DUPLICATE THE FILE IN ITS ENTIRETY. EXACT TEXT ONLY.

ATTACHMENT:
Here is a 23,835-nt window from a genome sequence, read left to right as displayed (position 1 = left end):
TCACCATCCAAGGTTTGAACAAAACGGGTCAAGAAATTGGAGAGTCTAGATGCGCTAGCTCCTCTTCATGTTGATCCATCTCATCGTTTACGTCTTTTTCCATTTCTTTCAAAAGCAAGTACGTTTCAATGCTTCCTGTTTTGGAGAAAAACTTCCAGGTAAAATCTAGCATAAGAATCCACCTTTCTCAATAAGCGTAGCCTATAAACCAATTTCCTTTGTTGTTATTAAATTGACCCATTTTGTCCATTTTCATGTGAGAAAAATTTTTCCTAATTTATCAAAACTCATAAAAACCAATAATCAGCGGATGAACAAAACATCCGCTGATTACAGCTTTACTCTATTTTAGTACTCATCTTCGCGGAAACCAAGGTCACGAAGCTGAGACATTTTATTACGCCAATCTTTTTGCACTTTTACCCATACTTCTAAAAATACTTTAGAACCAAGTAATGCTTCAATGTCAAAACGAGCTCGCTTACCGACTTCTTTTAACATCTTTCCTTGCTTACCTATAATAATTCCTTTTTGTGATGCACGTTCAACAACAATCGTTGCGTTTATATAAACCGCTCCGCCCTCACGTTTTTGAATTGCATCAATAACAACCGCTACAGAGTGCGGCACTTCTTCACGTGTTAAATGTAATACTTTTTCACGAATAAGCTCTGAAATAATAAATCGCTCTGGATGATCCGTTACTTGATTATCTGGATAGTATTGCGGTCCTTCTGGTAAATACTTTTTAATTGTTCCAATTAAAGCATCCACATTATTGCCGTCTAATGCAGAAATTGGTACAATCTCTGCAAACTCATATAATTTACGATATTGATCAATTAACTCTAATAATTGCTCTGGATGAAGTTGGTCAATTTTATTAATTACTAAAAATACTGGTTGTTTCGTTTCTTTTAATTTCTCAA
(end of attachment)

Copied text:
Here is a 23,835-nt window from a genome sequence, read left to right as displayed (position 1 = left end):
TCACCATCCAAGGTTTGAACAAAACGGGTCAAGAAATTGGAGAGTCTAGATGCGCTAGCTCCTCTTCATGTTGATCCATCTCATCGTTTACGTCTTTTTCCATTTCTTTCAAAAGCAAGTACGTTTCAATGCTTCCTGTTTTGGAGAAAAACTTCCAGGTAAAATCTAGCATAAGAATCCACCTTTCTCAATAAGCGTAGCCTATAAACCAATTTCCTTTGTTGTTATTAAATTGACCCATTTTGTCCATTTTCATGTGAGAAAAATTTTTCCTAATTTATCAAAACTCATAAAAACCAATAATCAGCGGATGAACAAAACATCCGCTGATTACAGCTTTACTCTATTTTAGTACTCATCTTCGCGGAAACCAAGGTCACGAAGCTGAGACATTTTATTACGCCAATCTTTTTGCACTTTTACCCATACTTCTAAAAATACTTTAGAACCAAGTAATGCTTCAATGTCAAAACGAGCTCGCTTACCGACTTCTTTTAACATCTTTCCTTGCTTACCTATAATAATTCCTTTTTGTGATGCACGTTCAACAACAATCGTTGCGTTTATATAAACCGCTCCGCCCTCACGTTTTTGAATTGCATCAATAACAACCGCTACAGAGTGCGGCACTTCTTCACGTGTTAAATGTAATACTTTTTCACGAATAAGCTCTGAAATAATAAATCGCTCTGGATGATCCGTTACTTGATTATCTGGATAGTATTGCGGTCCTTCTGGTAAATACTTTTTAATTGTTCCAATTAAAGCATCCACATTATTGCCGTCTAATGCAGAAATTGGTACAATCTCTGCAAACTCATATAATTTACGATATTGATCAATTAACTCTAATAATTGCTCTGGATGAAGTTGGTCAATTTTATTAATTACTAAAAATACTGGTTGTTTCGTTTCTTTTAATTTCTCAA